Belarus took a beating from Gazprom both on the ice and through the pipes. (Photo from IIHF World Championship, not Gazprom match referred to in the article).
From Time Magazine:
Heavy Hitter By Yuri Zarakhovich / Moscow Passions were riding high Jan. 8, as the hockey team of Russia’s state-run energy giant Gazprom locked horns with the Belarus national team in the final game of the annual Belarus President’s international hockey tournament in Minsk. In a desperate moment, a Belarusian tripped the Gazprom captain with his stick, but the Russian scrambled back to his feet to pass the puck in a lightning movement that led to a goal. Gazprom won the game 4-3, and the cup. And well it should, smiled the Gazprom captain Alexander Medvedev, 51, because Gazprom always wins. Just ask Shell or Yukos or Ukraine. Don’t even mention it to ExxonMobil. When he’s not skating, Medvedev is deputy chairman of Gazprom’s management committee and general director of Gazpromexport, Gazprom’s export arm, which accounts for 80% of the revenue of the world’s second largest energy company and supplies a quarter of Europe’s natural gas–and 100% of Belarus’. Medvedev’s remark hit home for his fellow hockey buff and adversary–the forward who had tripped him up so uncouthly, also known as the President of Belarus, Alexander Lukashenko. On a tense New Year’s Eve night a week earlier, Medvedev forced Lukashenko to accept a price hike that more than doubled the cost of natural gas, from $46 to $100 per 1,000 cu m. To save his economy from collapse, Lukashenko caved, after having dug in his heels for years: he also sold 50% of his national gas-pipeline operator Beltransgaz to Gazprom. That is what you call a power play. Be it a scuffle with foreign consortiums on Russian soil, or in pricing battles with Russia’s neighbors, Gazprom wins very much in style of the proverbial Soviet Army steamroller: inefficient, unwieldy and mismanaged, it crushes foes by its mammoth weight and monopoly gas supply. In January 2006, for instance, when the Ukrainians balked at Gazprom’s price, Medvedev turned off the taps. Pay or freeze, he told them. They paid.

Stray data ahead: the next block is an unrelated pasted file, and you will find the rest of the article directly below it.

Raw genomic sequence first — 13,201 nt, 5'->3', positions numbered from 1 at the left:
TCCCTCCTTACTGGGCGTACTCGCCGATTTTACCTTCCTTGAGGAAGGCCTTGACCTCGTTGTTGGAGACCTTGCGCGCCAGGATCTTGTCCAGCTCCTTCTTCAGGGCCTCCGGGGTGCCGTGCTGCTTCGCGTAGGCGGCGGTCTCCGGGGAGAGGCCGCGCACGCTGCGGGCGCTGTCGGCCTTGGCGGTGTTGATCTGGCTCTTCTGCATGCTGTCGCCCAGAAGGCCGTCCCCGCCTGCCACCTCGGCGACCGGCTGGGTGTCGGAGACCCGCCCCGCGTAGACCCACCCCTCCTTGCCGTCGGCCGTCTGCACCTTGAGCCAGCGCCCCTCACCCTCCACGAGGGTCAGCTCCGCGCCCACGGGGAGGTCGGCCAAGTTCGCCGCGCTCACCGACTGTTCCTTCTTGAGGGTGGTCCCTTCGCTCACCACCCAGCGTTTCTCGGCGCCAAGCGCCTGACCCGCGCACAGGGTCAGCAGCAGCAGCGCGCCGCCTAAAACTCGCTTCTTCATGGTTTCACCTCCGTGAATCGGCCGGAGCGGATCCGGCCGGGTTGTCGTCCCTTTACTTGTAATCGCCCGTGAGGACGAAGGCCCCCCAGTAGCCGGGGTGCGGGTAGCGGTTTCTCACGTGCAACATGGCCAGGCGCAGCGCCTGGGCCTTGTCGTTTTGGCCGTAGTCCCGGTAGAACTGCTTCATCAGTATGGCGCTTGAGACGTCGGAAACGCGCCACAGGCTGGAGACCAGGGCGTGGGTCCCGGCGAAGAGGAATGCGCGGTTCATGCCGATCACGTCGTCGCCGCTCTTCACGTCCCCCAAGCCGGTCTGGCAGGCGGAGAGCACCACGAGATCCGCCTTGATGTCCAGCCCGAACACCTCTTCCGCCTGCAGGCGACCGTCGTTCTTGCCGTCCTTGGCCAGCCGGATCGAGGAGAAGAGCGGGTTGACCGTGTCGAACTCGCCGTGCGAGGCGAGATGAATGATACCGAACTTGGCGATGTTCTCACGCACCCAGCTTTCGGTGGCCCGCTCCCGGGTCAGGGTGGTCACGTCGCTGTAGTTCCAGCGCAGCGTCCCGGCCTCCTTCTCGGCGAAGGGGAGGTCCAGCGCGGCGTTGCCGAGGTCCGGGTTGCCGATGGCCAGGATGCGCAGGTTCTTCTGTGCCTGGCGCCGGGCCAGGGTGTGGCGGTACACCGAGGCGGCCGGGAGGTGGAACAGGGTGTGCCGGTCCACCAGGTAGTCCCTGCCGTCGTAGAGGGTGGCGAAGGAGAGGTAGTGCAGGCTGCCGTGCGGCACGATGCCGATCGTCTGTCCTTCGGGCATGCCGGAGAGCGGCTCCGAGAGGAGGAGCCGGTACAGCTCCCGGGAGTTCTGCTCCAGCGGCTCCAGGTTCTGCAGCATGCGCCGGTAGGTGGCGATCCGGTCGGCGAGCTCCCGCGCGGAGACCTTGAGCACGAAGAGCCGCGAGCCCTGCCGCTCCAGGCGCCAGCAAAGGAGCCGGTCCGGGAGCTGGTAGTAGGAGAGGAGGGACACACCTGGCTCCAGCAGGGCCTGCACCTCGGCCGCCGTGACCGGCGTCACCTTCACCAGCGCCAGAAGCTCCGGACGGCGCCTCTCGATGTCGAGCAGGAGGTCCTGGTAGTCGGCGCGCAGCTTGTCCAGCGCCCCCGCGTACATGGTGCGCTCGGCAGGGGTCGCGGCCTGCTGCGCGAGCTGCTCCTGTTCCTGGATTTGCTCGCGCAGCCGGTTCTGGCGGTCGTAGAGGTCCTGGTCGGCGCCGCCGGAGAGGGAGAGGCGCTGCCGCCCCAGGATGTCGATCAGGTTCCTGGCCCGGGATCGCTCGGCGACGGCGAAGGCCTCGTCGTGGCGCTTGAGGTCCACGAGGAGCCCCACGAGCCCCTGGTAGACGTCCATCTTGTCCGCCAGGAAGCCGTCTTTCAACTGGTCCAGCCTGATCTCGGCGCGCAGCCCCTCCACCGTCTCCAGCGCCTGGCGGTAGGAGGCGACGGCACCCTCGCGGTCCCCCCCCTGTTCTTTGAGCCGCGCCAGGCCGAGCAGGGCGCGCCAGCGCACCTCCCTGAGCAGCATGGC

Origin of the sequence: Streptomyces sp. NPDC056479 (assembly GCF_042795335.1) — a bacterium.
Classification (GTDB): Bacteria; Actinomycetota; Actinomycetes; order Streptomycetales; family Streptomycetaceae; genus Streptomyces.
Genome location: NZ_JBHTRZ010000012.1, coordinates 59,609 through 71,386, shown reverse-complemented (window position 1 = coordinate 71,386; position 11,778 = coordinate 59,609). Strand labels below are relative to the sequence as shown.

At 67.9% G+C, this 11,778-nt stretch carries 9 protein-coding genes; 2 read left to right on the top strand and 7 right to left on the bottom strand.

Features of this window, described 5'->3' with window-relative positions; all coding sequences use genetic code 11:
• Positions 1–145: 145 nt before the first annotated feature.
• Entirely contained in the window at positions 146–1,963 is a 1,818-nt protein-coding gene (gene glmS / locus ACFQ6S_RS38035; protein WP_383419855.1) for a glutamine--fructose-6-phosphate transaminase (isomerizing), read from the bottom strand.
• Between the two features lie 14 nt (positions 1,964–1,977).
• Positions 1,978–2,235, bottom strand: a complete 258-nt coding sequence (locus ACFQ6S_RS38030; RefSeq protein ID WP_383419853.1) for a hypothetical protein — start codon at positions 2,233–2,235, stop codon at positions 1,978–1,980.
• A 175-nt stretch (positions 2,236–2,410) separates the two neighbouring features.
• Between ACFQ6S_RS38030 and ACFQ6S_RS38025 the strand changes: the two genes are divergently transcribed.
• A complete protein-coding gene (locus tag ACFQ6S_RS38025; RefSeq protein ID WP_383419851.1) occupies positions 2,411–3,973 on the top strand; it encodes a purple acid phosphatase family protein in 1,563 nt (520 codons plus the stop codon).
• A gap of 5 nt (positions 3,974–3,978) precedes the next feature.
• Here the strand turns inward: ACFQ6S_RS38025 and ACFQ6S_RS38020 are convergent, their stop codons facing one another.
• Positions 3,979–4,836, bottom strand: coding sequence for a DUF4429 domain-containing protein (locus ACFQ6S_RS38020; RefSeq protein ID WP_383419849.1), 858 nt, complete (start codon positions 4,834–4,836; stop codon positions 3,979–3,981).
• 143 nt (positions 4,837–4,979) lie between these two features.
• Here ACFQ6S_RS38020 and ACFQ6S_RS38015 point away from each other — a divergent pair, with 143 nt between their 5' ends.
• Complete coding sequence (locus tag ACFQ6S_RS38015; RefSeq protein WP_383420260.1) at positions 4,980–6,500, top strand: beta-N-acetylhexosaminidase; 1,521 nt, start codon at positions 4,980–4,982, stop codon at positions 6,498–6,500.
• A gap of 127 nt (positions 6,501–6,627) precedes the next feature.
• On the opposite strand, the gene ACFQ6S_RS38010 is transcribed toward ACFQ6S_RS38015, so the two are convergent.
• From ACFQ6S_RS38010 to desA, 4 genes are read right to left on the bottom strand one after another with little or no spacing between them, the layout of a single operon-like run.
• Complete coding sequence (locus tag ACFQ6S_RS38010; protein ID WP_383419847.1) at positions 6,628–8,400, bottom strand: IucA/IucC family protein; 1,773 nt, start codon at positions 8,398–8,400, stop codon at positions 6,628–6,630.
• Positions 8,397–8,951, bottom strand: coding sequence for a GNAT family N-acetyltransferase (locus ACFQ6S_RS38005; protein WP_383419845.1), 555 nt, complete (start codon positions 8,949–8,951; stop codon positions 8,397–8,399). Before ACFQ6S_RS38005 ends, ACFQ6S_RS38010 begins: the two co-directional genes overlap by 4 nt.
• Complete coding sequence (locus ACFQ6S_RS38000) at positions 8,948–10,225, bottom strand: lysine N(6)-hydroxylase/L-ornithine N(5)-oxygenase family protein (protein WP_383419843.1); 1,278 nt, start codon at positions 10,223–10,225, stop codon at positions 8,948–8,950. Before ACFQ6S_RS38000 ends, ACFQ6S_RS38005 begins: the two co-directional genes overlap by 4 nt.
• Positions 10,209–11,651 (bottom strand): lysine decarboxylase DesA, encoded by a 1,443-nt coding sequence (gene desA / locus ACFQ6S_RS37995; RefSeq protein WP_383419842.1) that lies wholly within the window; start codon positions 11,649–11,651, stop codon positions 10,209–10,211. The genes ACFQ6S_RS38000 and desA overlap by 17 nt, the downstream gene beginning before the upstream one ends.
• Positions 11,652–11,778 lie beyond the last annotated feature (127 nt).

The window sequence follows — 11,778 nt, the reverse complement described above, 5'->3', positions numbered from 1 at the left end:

Zarakhovich neglects to mention that Gazprom’s key competitive advantage is that it can count on the Kremlin to assault its competitors, write its monopoly status into law, and help sweeten a bid by throwing in infrastructure, arms, debt forgiveness, or merely the threat of political revenge. Complete article can be read here.